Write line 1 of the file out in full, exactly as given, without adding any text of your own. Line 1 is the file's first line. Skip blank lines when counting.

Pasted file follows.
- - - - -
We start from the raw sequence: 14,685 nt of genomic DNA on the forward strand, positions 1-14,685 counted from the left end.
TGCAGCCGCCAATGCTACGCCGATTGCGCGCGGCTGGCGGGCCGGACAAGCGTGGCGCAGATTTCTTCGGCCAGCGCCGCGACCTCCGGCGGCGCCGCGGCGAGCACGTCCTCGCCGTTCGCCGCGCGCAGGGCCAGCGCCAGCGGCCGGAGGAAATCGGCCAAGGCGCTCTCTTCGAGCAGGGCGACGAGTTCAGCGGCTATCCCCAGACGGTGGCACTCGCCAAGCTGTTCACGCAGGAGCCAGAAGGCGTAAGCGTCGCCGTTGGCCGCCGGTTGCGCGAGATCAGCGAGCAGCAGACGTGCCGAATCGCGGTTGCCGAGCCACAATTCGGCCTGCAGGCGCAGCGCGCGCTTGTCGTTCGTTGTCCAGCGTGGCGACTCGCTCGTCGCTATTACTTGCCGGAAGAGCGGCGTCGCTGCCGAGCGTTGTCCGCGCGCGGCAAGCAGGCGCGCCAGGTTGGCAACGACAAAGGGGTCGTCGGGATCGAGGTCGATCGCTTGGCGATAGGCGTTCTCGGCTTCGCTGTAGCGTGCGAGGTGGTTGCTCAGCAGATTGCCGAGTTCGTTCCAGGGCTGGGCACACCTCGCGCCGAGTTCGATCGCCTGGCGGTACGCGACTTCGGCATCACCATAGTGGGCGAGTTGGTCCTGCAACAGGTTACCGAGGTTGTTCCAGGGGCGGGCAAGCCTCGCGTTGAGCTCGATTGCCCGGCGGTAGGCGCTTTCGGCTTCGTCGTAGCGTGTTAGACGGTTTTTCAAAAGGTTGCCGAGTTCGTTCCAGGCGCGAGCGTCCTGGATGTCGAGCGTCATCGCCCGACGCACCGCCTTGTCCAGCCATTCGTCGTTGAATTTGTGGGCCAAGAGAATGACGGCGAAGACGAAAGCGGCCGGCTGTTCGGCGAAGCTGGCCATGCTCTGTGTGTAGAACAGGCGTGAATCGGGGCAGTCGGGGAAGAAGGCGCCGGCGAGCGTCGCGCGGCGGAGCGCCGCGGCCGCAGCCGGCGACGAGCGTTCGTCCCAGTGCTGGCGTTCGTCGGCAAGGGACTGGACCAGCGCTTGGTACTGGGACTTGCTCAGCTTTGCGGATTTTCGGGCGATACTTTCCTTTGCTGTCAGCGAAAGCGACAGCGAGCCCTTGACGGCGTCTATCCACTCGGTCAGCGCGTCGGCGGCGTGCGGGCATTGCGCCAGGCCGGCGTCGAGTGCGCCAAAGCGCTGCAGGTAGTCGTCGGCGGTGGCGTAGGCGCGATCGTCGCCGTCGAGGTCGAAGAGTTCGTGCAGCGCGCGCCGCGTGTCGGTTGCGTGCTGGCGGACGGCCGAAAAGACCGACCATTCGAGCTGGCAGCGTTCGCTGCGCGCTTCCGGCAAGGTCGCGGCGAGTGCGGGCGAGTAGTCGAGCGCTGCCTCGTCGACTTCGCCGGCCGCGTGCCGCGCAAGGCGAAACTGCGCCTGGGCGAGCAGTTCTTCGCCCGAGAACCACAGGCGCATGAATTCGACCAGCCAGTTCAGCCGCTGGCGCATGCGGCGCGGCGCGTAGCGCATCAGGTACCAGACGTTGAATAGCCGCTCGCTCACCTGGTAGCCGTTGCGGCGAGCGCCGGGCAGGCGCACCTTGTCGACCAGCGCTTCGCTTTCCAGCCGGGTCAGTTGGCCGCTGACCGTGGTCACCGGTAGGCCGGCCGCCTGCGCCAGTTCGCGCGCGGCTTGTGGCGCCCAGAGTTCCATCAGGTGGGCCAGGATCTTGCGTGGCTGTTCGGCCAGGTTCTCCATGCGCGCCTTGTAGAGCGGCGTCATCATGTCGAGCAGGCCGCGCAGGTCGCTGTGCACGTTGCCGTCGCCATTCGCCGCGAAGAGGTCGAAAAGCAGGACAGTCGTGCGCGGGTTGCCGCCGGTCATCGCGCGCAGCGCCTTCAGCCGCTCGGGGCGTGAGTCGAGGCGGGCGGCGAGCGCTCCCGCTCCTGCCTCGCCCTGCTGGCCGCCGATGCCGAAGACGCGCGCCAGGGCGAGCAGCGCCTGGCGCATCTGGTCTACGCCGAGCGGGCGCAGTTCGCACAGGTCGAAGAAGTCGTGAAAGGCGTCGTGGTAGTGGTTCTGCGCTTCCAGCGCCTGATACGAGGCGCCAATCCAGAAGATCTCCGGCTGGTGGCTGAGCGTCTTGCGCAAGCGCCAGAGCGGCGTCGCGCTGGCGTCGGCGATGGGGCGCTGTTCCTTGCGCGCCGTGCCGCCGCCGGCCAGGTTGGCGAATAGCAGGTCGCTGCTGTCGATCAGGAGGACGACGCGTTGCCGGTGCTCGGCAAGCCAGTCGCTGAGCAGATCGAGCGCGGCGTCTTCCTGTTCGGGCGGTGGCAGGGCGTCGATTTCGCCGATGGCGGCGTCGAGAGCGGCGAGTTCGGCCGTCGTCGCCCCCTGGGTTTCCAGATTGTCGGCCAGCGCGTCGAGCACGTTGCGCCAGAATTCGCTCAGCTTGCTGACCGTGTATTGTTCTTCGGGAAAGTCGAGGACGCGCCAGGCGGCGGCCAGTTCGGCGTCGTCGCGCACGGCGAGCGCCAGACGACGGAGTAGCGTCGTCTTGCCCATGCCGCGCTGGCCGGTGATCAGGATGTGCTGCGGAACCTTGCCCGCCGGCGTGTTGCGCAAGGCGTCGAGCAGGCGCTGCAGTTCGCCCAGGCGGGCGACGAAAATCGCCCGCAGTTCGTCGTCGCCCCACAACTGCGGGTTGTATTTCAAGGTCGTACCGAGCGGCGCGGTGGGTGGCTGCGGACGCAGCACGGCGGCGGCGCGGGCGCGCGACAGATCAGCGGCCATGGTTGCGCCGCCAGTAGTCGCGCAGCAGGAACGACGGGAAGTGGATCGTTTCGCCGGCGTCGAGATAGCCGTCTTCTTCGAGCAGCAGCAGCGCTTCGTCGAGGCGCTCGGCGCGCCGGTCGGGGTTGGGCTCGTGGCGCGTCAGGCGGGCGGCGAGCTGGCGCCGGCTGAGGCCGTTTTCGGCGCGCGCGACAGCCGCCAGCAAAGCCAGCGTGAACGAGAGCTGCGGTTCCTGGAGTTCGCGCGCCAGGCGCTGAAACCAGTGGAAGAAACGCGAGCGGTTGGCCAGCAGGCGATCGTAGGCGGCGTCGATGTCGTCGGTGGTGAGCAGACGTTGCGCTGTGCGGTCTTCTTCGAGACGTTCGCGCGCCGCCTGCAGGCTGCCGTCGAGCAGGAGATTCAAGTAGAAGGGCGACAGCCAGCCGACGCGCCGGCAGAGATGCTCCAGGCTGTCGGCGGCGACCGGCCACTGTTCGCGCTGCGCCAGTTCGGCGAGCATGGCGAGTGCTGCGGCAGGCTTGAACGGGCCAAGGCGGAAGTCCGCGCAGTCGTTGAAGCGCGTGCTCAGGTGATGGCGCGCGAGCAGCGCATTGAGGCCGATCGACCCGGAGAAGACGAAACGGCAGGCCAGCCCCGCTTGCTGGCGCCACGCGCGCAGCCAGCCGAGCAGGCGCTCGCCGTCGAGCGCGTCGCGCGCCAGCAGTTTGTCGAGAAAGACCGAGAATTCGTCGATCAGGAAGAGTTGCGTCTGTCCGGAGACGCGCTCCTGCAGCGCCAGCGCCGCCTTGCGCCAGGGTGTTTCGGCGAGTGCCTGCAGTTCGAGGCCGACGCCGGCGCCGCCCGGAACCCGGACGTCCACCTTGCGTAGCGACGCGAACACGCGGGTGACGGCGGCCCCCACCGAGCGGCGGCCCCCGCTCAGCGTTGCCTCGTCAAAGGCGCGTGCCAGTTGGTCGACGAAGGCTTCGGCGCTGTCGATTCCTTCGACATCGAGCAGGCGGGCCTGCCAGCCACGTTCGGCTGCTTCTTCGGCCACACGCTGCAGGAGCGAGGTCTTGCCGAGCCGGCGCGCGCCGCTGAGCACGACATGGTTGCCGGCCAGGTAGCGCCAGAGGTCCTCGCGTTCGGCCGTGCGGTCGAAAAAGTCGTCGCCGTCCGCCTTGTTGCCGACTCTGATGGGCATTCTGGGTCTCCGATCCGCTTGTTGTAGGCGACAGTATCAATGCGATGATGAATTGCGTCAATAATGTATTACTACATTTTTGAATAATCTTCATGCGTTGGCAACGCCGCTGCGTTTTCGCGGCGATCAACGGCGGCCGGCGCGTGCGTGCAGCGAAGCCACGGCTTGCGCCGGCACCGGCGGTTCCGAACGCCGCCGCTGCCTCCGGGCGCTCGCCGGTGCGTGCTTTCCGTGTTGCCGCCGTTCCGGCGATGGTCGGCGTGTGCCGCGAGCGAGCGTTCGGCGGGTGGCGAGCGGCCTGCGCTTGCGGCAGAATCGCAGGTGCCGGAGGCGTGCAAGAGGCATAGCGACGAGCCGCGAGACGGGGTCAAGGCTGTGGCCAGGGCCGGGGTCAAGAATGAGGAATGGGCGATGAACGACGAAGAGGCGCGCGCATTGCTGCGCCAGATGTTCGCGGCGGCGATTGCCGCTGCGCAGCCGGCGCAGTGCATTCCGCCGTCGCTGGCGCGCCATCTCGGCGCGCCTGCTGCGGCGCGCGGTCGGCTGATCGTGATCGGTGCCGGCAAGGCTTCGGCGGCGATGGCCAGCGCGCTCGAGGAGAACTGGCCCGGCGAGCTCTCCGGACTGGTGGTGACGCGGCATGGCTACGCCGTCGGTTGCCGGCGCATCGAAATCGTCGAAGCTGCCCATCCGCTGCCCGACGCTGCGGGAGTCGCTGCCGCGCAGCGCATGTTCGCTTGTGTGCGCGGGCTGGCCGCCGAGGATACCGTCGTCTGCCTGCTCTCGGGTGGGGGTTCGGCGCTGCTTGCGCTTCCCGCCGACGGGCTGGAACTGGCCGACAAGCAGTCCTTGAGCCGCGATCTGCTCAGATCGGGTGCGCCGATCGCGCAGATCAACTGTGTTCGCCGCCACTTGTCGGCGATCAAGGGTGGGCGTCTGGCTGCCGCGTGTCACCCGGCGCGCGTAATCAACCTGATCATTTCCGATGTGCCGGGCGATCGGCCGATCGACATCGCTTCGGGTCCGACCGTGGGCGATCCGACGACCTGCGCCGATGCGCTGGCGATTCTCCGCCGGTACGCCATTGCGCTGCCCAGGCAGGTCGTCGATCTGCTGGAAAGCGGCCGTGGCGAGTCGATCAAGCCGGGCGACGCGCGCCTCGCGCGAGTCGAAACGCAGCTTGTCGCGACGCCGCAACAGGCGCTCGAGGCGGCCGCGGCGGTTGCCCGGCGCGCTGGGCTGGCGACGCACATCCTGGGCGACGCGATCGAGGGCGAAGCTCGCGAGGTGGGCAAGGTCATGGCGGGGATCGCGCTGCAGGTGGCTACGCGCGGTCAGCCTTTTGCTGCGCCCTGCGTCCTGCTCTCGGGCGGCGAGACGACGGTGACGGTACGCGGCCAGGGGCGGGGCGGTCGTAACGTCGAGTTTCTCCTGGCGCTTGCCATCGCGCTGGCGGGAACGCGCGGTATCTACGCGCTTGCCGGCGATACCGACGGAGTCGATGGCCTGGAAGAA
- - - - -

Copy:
We start from the raw sequence: 14,685 nt of genomic DNA on the forward strand, positions 1-14,685 counted from the left end.